ICC expected to pull Russian rabbits from a hat without funding

Over 27,832 Filipino civilians have been killed by their government. Many more have disappeared, and hundreds are wrongfully imprisoned. The International Criminal Court (ICC/Rome Statute) has been trying to get to this matter but now may have the Russians and Ukrainians committing war crimes on its plate—and the ICC is as poor as the average Filipino.

“It is frustrating that the Marcos, Jr. administration has chosen the path of hesitancy and resistance to cooperation in the ICC probe and rejoining the International Criminal Court (ICC/Rome Statute). To be blunt about it, it’s plain cowardice. Unwilling or afraid to displease or offend Duterte. As to Duterte, it’s plainly indicative of guilt or evasion of accountability, that he persists in undermining ICC’s jurisdiction. Their insistence on barring the investigation only shows that they fear what the probers may unearth,” Leila De Lima told an interviewer last week. Ms. De Lima is a human rights defender, former Senator, and still held in detention as a political prisoner in the Philippines.

“Thus far, the Marcos continuance of the Duterte regime has refused to rejoin the ICC,” said one of some 800 protesters who encircled Marcos’ palace (Malacañang) on International Human Rights Day a week ago.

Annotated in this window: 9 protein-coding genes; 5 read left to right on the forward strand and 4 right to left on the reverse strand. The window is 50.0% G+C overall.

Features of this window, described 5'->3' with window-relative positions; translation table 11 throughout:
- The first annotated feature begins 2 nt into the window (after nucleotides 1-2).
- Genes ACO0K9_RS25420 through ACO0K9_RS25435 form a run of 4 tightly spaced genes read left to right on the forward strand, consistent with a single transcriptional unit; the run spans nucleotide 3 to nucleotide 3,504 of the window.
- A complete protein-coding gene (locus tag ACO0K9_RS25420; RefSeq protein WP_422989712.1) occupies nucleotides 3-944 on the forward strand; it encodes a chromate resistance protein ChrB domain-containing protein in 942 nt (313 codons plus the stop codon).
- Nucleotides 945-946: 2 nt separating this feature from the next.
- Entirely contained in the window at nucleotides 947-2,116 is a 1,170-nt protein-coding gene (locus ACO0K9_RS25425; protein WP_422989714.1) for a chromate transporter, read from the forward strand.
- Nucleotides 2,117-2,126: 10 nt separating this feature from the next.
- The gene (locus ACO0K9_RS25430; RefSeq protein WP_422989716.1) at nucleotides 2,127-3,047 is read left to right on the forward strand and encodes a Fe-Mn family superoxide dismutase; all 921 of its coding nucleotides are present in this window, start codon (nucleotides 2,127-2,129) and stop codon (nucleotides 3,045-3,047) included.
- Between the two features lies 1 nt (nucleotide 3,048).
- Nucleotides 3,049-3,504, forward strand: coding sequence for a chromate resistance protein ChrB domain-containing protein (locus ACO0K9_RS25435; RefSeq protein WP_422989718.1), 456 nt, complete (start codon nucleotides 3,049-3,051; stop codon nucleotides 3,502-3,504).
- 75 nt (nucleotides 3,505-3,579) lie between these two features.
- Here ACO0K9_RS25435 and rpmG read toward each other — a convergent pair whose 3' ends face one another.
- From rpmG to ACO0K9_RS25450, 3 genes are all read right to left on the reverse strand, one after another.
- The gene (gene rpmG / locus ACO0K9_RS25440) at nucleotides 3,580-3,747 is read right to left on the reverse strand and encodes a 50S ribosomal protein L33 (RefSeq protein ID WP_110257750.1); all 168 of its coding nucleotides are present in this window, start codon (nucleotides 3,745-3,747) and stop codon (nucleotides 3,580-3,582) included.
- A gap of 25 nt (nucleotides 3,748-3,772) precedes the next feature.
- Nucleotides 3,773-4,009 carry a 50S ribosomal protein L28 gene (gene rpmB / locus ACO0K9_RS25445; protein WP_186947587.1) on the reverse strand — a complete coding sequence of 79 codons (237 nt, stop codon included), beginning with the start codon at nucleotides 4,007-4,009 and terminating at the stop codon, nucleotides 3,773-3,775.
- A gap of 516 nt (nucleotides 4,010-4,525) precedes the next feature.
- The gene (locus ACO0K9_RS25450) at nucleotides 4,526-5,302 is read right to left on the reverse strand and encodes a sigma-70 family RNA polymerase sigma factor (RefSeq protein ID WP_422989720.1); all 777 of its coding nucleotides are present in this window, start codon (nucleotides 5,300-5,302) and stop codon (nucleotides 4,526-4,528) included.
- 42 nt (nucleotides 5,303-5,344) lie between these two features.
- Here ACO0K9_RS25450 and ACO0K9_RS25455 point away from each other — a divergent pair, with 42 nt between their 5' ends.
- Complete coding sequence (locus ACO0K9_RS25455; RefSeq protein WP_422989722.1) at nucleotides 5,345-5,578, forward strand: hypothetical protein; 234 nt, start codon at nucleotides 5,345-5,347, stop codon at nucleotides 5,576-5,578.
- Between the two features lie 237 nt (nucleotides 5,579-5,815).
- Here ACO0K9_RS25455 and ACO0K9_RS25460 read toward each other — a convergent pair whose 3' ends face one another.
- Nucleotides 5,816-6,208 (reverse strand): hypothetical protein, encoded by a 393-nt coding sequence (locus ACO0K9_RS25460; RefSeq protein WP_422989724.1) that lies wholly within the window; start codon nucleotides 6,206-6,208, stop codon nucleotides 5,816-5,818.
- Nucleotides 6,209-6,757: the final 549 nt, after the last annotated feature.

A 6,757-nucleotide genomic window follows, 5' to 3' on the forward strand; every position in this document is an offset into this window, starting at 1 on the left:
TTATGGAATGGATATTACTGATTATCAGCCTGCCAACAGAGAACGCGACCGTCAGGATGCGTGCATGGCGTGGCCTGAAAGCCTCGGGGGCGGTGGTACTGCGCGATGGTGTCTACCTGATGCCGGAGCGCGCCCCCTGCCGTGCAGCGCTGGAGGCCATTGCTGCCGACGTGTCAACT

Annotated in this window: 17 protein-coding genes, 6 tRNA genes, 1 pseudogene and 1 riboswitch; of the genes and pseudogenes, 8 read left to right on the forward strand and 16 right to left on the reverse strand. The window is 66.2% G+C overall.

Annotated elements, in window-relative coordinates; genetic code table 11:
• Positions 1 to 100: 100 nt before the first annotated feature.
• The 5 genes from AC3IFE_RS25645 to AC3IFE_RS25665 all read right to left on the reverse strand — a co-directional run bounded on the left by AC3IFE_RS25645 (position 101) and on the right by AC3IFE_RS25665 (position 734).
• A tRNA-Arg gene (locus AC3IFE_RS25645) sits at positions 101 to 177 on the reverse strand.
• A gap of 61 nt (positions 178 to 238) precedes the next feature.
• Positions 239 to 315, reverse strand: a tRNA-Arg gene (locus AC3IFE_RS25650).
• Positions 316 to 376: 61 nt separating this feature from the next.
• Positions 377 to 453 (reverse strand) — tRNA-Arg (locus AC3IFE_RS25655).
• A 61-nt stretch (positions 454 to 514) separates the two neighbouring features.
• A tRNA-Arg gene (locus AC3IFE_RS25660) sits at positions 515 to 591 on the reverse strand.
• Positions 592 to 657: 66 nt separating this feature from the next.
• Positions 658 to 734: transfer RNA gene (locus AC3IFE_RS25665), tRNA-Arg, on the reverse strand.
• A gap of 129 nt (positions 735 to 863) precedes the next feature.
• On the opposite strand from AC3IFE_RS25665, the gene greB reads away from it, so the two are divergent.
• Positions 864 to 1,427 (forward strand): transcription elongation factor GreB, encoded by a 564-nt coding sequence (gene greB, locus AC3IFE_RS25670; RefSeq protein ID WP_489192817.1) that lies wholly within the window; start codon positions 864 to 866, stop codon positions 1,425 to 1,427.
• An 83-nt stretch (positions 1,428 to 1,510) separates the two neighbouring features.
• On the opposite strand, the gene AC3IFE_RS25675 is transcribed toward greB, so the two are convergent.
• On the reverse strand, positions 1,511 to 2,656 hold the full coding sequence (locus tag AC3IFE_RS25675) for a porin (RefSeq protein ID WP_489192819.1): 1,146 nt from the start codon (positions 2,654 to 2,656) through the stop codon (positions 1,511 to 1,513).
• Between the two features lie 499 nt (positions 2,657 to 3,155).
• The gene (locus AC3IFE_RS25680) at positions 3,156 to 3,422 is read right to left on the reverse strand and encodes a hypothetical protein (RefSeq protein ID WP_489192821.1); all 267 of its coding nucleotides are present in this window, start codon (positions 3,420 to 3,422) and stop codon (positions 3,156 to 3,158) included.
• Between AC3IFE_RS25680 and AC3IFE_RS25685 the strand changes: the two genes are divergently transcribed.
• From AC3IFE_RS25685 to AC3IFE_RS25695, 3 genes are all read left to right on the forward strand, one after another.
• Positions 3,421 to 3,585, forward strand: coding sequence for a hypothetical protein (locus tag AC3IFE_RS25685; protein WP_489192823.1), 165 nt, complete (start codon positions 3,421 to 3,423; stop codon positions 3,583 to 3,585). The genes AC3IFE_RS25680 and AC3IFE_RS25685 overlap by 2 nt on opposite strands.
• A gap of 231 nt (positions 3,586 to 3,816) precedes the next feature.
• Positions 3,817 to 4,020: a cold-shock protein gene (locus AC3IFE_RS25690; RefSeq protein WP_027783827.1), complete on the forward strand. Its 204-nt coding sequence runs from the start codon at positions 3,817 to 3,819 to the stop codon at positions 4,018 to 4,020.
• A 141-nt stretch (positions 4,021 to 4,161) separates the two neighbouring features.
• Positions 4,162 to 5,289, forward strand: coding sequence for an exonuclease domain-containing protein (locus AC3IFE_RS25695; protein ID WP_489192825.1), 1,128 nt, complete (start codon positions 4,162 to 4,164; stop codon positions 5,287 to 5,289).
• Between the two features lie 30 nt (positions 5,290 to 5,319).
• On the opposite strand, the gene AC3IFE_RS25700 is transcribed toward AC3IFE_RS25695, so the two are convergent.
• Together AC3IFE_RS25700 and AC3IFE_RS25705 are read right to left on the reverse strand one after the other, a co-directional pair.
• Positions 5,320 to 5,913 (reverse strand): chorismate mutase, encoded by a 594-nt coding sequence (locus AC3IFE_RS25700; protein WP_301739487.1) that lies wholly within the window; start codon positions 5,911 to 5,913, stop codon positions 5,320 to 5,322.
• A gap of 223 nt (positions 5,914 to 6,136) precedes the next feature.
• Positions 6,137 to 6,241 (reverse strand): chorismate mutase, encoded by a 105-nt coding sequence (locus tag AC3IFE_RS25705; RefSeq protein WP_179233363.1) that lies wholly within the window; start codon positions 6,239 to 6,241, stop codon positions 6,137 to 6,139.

Culture of Impunity Grows in the Philippines’ Marcos Jr. Regime claim local human rights groups

Protest organizers last Saturday, in a statement released the day before said, “Despite these sordid figures there has been zero justice for the victims of extrajudicial killings. The culture of impunity continues to rear its ugly head.”

“It is a time when we are seeing our rights eroded globally, where you are seeing a shift away from democracy to … fascism and it’s time for us to hold the line so this is what we did today,” Maria Ressa, 2021 Nobel Peace Prize winner told The Associated Press.

According to a Philippine Star Op-Ed piece, “This President respects women and isn’t the type who will crack rape jokes, leer at the Vice President or order soldiers to shoot female communist rebels in the vagina.”

But Leila De Lima is still a political prisoner, Maria Ressa is still the victim of a weaponized Department of Justice, and the Philippines, an early adopter of the ICC left under Duterte and has not returned under Marcos.

Maria Ressa is a journalist who has been critical of the Philippines murder of over 27,000 people the government did not like.

“…The fact that Menardo Guevarra is still the Solicitor General will weaken such a possibility [of the Philippines return to the ICC], considering that he was precisely placed in his new position to continue on defending Duterte the way he did as the former President’s Secretary of Justice. But if President Marcos keeps on appointing other advisers who are independent of Duterte’s Davao mafia and who are not beholden to Duterte, there is a chance that the policy on non-cooperation with the ICC will change,” suggests Leila De Lima.

But the ICC needs much more than a returning member can bring, according to its chief prosecutor and the Human Rights Watch.

The HRW group said last week in a report, “There is a wide gap between the court’s workload and its annual budget, set at US$156 million in 2022. During 2022, in addition to Ukraine, the prosecutor has sought to move forward investigations in the Philippines and Venezuela, and has received authorization to resume an Afghanistan investigation.”


Karim Ahmad Khan

Karim Ahmad Khan, Chief Prosecutor International Criminal Court (ICC/Rome Statute). Photo Credit: ICC